Windows 0x0000007F blue screen problem

By fantazjusz1 ยท 4 replies
Oct 12, 2006
  1. Hi everyone,

    I have a serious problem. Lately I've changed lots of computer parts: motherboard, processor, RAM and graphic card. They are all brand new (my specs are below). However, after 15 minutes, sometimes half an hour of intensive gaming (or even Windows-based work, like copying large files) I'm getting this STOP: 0x0000007F error.
    I entered "My Computer", "Manage", "Event Viewer", "System". There is no log tagged "System Error", but the STOP error is still showing up.

    I made some screenshots for you to analyse them, maybe they can tell you something about the nature of my problem- is it hardware or software related?

    This is first error:


    This is a different one, it popped up just today:


    This is what I have:
    CPU: Pentium 4 LGA755 3,0 GHz; 800MHz fsb; 1MB cache (I bought it used, but it's working well)
    CPU cooling: Ninja Scythe Plus ans Arctic Silver 5 termal paste
    Motherboard: Gigabyte GA-965P-S3 (brand new)
    RAM: Goodram 667MHz DDR2 2x512MB CL5 dual channel (paired to work in dual channel, brand new)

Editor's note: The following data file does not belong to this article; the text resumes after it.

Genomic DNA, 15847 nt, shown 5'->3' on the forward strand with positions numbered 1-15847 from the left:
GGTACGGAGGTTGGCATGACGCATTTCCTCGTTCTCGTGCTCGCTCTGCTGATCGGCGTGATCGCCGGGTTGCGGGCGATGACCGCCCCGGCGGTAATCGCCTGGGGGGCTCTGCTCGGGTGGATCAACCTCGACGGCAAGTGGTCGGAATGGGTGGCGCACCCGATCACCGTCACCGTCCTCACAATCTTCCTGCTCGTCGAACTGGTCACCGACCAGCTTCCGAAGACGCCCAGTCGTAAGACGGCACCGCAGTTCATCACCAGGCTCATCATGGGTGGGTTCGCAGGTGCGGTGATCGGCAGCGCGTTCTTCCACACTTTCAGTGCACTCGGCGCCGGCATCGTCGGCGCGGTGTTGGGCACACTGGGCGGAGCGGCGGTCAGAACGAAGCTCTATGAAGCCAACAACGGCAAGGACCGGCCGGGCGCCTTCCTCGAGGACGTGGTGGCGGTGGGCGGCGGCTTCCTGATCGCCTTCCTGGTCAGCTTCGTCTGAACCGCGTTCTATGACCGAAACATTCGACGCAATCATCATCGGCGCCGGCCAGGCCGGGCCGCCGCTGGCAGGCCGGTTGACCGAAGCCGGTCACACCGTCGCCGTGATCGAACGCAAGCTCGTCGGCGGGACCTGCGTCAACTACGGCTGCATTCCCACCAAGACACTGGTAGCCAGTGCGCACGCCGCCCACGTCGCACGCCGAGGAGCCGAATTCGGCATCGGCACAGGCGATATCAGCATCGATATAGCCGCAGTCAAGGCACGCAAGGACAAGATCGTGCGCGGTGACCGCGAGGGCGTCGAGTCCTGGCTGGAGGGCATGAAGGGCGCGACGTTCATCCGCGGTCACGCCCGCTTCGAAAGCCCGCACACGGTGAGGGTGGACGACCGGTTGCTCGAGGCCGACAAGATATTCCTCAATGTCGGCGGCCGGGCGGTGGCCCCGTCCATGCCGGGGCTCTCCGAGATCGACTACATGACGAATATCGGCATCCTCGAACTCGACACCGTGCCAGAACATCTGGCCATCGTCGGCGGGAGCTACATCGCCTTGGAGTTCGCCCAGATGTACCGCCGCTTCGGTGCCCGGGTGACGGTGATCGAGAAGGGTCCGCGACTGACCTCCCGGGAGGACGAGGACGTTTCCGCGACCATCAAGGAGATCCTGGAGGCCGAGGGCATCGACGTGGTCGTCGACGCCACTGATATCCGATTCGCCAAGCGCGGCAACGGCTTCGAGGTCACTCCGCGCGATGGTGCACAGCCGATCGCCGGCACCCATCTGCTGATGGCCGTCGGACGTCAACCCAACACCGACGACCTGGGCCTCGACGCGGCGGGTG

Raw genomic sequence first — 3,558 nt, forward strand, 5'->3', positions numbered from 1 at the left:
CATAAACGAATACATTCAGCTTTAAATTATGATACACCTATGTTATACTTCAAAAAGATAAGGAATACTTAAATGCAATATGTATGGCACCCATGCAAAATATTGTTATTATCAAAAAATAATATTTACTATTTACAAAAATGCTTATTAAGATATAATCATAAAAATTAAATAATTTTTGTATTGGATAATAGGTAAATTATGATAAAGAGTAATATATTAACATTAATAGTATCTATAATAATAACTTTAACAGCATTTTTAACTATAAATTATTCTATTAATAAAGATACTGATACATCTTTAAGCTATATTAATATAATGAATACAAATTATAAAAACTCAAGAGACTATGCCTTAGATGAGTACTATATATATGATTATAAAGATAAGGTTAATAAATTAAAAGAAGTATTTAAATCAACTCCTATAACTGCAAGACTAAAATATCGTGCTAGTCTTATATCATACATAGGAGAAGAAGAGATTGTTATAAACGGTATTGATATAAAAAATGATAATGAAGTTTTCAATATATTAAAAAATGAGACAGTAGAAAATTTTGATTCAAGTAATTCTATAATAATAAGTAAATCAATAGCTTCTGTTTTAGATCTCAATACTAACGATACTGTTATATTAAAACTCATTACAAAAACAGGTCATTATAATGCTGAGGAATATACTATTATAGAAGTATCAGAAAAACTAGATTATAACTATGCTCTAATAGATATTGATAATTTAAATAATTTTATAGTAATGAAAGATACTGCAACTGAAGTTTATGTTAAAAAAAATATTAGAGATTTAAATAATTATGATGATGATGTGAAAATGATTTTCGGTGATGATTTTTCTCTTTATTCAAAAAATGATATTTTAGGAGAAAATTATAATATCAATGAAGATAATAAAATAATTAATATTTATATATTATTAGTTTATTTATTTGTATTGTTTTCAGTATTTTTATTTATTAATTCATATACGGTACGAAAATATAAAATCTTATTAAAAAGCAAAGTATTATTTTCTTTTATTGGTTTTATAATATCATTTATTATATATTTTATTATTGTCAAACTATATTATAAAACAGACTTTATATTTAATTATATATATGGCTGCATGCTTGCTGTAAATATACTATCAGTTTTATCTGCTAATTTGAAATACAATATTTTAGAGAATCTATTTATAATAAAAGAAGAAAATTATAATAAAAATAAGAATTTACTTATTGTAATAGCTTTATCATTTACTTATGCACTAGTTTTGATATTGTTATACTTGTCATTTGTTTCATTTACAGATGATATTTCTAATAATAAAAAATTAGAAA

Graphic card: Galaxy 7300GT 256MB, DDR3 Premium with Zalman cooling (brand new)
    Power Supply: Antec 450W (brand new)
    HDD: IDE 40 GB Seagate and SATA WD 200GB
    soundcard: some Realtek mobo integrated one
    DVD Recorder: LG multisystem

    I have tested my RAM with this testRAM utility and it showed 10 errors within a 30-minute test. This is how a log-file from this operation looks like:
    Started 14:11:38 
    memory: 727 of 730 Mb, method: 1, priority: normal, work threads: 1, errstop: 0, hrsstop: 0 
    Error 1, out of 738 cycles, (650% checked) - AD9B8279 vs 329B8279 (9F000000), 14:30:49 
    Error 2, out of 1249 cycles, (1100% checked) - FF3CC8B9 vs FF3CC5A5 (00000D1C), 14:44:07 
    Error 3, out of 1249 cycles, (1100% checked) - BF37773D vs BF37466A (00003157), 14:44:07 
    Error 4, out of 1249 cycles, (1100% checked) - BF2282E7 vs BF227995 (0000FB72), 14:44:07 
    Error 5, out of 1249 cycles, (1100% checked) - FF12A69A vs FF122A2E (00008CB4), 14:44:07 
    Error 6, out of 1249 cycles, (1100% checked) - DF05129F vs DF057B08 (00006997), 14:44:07